Safety is expensive.
Trump Housing and Urban Development (HUD) Secretary Ben Carson is still trying to explain why he forced taxpayers to buy him a $31,000 dining set for his office. His new reason? The old set was "dangerous."
At a House Appropriations Committee hearing Tuesday, Carson was asked about his office's failure to notify Congress about the extravagant purchase.
"It's my understanding that the facilities people felt that the dining room table was actually dangerous, and it was a facilities issue, not a decorating issue," Carson told ranking member Rep. David Price (D-NC).
"I don't think there is a notification requirement for facilities issues as there is with decorating issues," the secretary added.
He did not elaborate on why the old dining set was supposedly a hazard or why it needed to be replaced with a new set that cost $31,000.
Price pointed out that emails released via a FOIA request show his staff was aware of the reporting requirement, and Carson claimed not to have known anything about it.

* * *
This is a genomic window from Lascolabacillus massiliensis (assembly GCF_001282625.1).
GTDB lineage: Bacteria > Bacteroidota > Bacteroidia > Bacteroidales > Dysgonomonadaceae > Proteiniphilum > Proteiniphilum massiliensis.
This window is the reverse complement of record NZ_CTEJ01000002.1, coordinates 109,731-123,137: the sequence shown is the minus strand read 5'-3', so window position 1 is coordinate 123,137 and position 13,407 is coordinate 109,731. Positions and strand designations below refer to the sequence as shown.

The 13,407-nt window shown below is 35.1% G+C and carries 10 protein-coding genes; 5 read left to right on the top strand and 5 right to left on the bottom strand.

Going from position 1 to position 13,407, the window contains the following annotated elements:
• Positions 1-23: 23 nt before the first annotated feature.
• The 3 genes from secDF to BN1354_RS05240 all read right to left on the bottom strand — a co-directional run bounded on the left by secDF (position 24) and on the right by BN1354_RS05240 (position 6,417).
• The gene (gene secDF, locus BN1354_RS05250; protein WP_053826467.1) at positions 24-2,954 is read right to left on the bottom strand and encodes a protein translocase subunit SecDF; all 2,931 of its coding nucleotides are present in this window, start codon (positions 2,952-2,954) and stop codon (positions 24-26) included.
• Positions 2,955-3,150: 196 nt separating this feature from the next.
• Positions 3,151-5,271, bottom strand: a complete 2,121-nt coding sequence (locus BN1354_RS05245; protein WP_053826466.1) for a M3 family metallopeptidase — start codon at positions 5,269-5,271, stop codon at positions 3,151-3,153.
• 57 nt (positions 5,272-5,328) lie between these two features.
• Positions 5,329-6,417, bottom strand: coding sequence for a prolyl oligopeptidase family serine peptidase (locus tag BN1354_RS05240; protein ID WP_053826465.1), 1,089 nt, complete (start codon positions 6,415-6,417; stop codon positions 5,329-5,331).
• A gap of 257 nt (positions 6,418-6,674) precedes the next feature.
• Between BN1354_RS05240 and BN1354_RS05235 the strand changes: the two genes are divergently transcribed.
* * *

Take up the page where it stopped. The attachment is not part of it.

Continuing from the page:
"Remember," Carson said, "I was dealing with running an organization with virtually no secretarial staff."
According to emails from Carson's own staff, though, the law requires advance notice to Congress for "costs of furnishings or redecoration for agency heads in excess of $5,000."
The assertion that the old table was "dangerous" may provide technical cover failing to comply with the reporting requirement. But it does not change the fact that his staff clearly believed the purchase required advance notice to Congress.
It also does not change the fact that there is an ample universe of perfectly safe dining room sets that cost less than $31,000, regardless of the White House spin that $31,000 only sounds like a lot of money but actually isn't.
Carson's attempt to blame this monumental failure on anyone but himself is typical of an administration that never takes responsibility for anything.